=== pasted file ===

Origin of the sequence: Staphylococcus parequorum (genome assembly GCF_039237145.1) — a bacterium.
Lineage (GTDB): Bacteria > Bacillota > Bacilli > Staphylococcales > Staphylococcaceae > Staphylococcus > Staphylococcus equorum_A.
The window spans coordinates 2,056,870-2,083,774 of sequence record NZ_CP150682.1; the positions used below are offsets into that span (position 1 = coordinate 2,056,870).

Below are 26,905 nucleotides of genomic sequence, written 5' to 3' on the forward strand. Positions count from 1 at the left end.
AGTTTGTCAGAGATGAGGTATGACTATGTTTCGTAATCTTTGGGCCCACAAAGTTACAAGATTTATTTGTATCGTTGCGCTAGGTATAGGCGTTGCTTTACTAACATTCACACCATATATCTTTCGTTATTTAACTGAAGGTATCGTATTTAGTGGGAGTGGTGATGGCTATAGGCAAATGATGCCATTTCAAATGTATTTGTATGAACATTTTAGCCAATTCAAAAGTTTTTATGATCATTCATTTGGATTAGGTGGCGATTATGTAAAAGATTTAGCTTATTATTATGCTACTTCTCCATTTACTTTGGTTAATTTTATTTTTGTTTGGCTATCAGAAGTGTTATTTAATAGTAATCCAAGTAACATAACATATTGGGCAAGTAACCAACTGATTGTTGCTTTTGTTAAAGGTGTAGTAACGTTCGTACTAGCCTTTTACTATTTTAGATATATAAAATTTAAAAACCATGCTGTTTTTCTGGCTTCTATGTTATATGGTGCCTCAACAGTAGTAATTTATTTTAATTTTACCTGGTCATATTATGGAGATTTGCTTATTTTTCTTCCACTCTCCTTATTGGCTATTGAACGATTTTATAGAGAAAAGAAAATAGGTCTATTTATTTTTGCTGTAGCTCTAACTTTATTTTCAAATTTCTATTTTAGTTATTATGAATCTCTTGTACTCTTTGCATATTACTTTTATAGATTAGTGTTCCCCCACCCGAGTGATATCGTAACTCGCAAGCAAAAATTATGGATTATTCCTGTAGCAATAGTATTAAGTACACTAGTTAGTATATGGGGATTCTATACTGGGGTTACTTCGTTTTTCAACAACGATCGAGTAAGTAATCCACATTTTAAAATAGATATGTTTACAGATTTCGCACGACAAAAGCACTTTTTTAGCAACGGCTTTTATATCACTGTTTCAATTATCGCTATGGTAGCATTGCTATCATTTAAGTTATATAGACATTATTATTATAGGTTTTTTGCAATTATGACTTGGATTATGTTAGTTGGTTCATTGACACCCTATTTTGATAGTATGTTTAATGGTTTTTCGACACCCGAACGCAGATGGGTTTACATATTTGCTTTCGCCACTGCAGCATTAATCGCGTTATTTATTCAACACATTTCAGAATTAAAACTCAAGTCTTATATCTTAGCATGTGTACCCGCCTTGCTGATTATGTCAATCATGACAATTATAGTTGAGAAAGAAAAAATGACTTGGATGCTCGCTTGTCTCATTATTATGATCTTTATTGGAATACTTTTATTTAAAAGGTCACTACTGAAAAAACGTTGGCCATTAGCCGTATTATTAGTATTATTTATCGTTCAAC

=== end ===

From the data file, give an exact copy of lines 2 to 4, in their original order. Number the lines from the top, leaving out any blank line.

Lineage (GTDB): Bacteria > Bacillota > Bacilli > Staphylococcales > Staphylococcaceae > Staphylococcus > Staphylococcus equorum_A.
The window spans coordinates 2,056,870-2,083,774 of sequence record NZ_CP150682.1; the positions used below are offsets into that span (position 1 = coordinate 2,056,870).

Below are 26,905 nucleotides of genomic sequence, written 5' to 3' on the forward strand. Positions count from 1 at the left end.